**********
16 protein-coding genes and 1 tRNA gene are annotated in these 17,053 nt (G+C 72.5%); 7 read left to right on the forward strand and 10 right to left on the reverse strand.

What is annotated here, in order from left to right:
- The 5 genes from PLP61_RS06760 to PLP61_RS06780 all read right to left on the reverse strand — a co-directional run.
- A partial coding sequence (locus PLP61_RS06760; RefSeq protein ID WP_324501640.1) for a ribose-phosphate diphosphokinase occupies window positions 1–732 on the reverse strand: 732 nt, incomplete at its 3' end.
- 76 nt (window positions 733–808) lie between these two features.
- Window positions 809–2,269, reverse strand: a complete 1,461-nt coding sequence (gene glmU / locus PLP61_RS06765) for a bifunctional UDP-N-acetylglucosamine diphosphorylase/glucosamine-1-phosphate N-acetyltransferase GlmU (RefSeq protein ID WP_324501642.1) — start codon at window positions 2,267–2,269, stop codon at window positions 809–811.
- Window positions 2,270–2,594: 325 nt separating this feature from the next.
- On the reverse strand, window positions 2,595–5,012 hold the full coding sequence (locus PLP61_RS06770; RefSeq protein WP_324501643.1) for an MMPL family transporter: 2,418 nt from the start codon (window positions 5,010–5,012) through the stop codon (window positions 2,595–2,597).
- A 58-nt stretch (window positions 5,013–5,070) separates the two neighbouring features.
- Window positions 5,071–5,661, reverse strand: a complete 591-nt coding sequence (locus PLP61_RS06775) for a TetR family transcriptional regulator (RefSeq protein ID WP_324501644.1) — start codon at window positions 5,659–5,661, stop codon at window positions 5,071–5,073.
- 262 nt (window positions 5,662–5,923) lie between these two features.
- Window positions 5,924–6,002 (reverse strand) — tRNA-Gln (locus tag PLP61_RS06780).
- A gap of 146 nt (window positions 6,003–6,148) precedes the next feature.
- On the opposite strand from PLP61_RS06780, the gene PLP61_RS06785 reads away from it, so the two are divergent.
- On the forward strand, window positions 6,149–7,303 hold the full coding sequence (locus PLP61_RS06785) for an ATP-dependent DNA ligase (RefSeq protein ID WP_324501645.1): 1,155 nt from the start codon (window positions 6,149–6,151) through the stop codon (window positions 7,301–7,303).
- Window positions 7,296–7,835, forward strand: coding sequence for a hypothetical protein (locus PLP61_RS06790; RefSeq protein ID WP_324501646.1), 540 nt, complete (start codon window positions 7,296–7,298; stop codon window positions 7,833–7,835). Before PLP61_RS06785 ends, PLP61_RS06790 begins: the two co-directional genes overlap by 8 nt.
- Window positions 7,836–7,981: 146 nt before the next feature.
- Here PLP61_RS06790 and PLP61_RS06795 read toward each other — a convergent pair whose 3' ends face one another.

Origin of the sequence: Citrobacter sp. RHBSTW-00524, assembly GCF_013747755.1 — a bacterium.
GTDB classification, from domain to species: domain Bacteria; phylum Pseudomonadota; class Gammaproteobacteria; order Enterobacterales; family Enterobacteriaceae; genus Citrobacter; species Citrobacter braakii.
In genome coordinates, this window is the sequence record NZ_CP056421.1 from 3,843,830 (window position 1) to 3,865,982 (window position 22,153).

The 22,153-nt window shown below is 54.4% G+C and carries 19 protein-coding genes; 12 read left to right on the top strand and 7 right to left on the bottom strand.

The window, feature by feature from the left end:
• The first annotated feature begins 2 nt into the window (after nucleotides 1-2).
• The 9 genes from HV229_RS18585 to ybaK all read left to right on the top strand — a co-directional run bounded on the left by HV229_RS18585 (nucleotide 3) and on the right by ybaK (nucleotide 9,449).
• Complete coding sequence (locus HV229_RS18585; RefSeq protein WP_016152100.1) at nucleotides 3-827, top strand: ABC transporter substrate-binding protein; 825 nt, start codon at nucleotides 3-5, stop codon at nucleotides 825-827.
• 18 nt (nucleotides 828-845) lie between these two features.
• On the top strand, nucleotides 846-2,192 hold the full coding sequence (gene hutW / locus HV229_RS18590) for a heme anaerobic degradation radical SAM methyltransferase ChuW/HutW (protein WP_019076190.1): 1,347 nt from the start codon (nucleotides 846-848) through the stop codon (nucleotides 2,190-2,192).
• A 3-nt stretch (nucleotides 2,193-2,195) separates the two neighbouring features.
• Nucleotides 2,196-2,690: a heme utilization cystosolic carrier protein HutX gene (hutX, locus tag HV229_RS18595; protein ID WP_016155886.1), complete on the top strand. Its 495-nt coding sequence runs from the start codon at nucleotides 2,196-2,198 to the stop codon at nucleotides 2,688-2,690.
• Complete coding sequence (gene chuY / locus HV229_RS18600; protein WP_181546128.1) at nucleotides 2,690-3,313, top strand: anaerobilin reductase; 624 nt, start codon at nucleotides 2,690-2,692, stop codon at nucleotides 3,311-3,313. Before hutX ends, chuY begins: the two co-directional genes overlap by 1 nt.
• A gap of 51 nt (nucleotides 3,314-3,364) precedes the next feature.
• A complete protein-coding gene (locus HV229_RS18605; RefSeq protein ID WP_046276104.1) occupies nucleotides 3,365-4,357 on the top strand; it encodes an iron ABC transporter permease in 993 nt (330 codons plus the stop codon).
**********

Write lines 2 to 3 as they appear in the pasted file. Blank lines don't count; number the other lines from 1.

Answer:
What is annotated here, in order from left to right:
- The 5 genes from PLP61_RS06760 to PLP61_RS06780 all read right to left on the reverse strand — a co-directional run.